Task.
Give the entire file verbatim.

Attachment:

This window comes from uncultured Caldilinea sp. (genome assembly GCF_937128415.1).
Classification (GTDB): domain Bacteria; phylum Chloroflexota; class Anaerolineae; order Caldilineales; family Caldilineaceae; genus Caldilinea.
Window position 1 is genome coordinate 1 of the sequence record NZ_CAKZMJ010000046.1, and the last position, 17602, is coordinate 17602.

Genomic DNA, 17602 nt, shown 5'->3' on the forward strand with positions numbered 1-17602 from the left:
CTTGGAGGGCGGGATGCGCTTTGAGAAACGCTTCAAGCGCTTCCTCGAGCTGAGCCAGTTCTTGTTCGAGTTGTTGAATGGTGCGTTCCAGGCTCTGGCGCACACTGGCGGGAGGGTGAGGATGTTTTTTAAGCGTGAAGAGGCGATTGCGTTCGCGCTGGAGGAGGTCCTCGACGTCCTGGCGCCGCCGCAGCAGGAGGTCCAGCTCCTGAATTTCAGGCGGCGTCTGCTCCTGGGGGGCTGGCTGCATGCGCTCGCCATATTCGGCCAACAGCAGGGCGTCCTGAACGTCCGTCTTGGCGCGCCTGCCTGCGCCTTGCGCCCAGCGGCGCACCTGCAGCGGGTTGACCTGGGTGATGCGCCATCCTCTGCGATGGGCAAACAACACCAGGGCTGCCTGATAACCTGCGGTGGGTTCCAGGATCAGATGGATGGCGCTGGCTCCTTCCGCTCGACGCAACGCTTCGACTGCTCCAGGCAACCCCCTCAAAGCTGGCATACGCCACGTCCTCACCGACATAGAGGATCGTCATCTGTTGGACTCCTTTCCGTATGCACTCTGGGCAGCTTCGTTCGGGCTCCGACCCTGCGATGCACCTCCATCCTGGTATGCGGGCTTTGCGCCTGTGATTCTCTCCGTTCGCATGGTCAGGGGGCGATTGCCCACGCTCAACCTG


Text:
This window comes from uncultured Caldilinea sp. (genome assembly GCF_937128415.1).
Classification (GTDB): domain Bacteria; phylum Chloroflexota; class Anaerolineae; order Caldilineales; family Caldilineaceae; genus Caldilinea.
Window position 1 is genome coordinate 1 of the sequence record NZ_CAKZMJ010000046.1, and the last position, 17602, is coordinate 17602.

Genomic DNA, 17602 nt, shown 5'->3' on the forward strand with positions numbered 1-17602 from the left:
CTTGGAGGGCGGGATGCGCTTTGAGAAACGCTTCAAGCGCTTCCTCGAGCTGAGCCAGTTCTTGTTCGAGTTGTTGAATGGTGCGTTCCAGGCTCTGGCGCACACTGGCGGGAGGGTGAGGATGTTTTTTAAGCGTGAAGAGGCGATTGCGTTCGCGCTGGAGGAGGTCCTCGACGTCCTGGCGCCGCCGCAGCAGGAGGTCCAGCTCCTGAATTTCAGGCGGCGTCTGCTCCTGGGGGGCTGGCTGCATGCGCTCGCCATATTCGGCCAACAGCAGGGCGTCCTGAACGTCCGTCTTGGCGCGCCTGCCTGCGCCTTGCGCCCAGCGGCGCACCTGCAGCGGGTTGACCTGGGTGATGCGCCATCCTCTGCGATGGGCAAACAACACCAGGGCTGCCTGATAACCTGCGGTGGGTTCCAGGATCAGATGGATGGCGCTGGCTCCTTCCGCTCGACGCAACGCTTCGACTGCTCCAGGCAACCCCCTCAAAGCTGGCATACGCCACGTCCTCACCGACATAGAGGATCGTCATCTGTTGGACTCCTTTCCGTATGCACTCTGGGCAGCTTCGTTCGGGCTCCGACCCTGCGATGCACCTCCATCCTGGTATGCGGGCTTTGCGCCTGTGATTCTCTCCGTTCGCATGGTCAGGGGGCGATTGCCCACGCTCAACCTG